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Figure 1. Submucosal Myoma on the lateral wall of the uterine cavity

Figure 2. Submucosal Myoma size >40mm on the lateral wall and size >20mm in the posterior part of the uterine cavity

Figure 3. Myoma separation process from its bed

Figure 4. Both of submucosal myoma were successfully separated

Figure 5. Fédération Internationale de Gynécologie et d’Obstétrique (FIGO) fibroid classification system

Authors / metadata

  • Authors: Eddy Hartono (1,2)
  • Affiliation: 1: Department of Obstetrics and Gynecology Hasanuddin University, Makassar, Indonesia
    2: Department of Obstetrics and Gynecology, Wahidin Sudirohusodo Hospital, Makassar, Indonesia
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DOI: 10.36205/trocar2.2021005

Hysteroscopic Myomectomy without Myoma Extraction in Postmenopausal Woman: A Case Report
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Abstract

Uterine leiomyoma (myoma; fibroids) are benign monoclonal tumors arising from smooth muscle tissue. By 50 years of age, 70% of women will develop a uterine leiomyoma (Te Linde operative gynecology). Depending on their location in the uterus, they may be subserous, intramural, or submucous. Submucous myoma often lead to abnormal uterine bleeding, which may be accompanied by anemia. Hysteroscopic removal is the standard surgical approach for fibroids within the uterine cavity and currently represents the standard minimally invasive surgical procedure for treating submucous fibroids with abnormal uterine bleeding in perimenopause and postmenopausal woman (comprehensive). Lately the experts are still discussing whether or not removal of submucous myomas from the uterine cavity after hysteroscopic myomectomy is necessary. In this case report presented no extraction myoma after Hysteroscopic Myomectomy in post-menopausal woman and the myoma expulsed s through vagina in 21 days with uterotonic medication.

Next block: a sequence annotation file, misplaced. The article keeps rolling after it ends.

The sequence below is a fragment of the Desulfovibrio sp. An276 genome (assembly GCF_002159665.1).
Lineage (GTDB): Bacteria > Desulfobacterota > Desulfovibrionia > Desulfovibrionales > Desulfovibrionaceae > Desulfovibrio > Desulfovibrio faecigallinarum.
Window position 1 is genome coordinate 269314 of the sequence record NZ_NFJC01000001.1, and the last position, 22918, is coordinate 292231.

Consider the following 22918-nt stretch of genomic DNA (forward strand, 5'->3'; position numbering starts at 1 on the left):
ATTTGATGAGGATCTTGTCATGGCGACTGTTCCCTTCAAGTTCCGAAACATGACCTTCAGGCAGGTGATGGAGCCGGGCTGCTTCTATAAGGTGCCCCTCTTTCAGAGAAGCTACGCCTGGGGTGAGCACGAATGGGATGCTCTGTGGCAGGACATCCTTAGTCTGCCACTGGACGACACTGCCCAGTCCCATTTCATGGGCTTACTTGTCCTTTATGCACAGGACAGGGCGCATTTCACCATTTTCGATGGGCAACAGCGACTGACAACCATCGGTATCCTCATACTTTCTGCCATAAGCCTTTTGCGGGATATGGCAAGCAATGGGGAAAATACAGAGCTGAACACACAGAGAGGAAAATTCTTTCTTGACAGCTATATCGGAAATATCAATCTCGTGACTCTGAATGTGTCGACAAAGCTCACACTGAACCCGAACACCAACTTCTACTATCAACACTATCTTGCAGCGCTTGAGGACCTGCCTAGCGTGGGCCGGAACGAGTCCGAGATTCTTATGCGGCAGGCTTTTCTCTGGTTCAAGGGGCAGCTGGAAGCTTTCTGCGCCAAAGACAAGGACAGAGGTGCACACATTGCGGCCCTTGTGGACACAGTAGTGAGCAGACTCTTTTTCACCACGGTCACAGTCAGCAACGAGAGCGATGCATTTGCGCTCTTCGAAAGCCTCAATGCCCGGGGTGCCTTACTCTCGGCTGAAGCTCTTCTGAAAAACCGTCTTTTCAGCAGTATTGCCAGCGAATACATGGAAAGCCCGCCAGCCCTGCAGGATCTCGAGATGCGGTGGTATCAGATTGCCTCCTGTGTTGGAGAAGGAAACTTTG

Corresponding author: Eddy Hartono MD; eddyhartono_spog@yahoo.com

Case report

A 76-year-old woman with Para 3 Abortus 0, had menopause at 56-year-old, presented in with vaginal bleeding in the last 1 month. She had no hormonal replacement therapy given and no history of post coital bleeding in history. Preoperatively, a transvaginal ultrasound was performed, reporting a mix-echoic mass with smooth surface size 3×2 cm intracavity with the appearance of a sub-mucous leiomyoma. Patient had a Pap smear examination resulting negative for intraepithelial lesion. The Patient was considered to have submucosal leiomyoma and a hysteroscopic myomectomy was considered to reduce the complication of major surgery since she had hypertension and type 2 diabetes.

On arrival her blood pressure was 160/110 mmHg under anti-hypertensive drug therapy routinely for the past 12 years, other vitals were normal and rapid blood glucose was 246 mg/dL. No vaginal bleeding was detected on arrival. The night before the procedure, patient was administered 200 mcg intravaginal misoprostol.

Patient was brought under general anesthesia. Hysteroscopy was performed and two submucosal myomas were identified in the lateral and posterior surface of the uterine cavity with a protruding dome with regular surface hysteroscopic grading type G1 for both of myomata. The myometrial free margin was identified, a bipolar loop and hysteroscopic scissors were used to enucleate the myomas.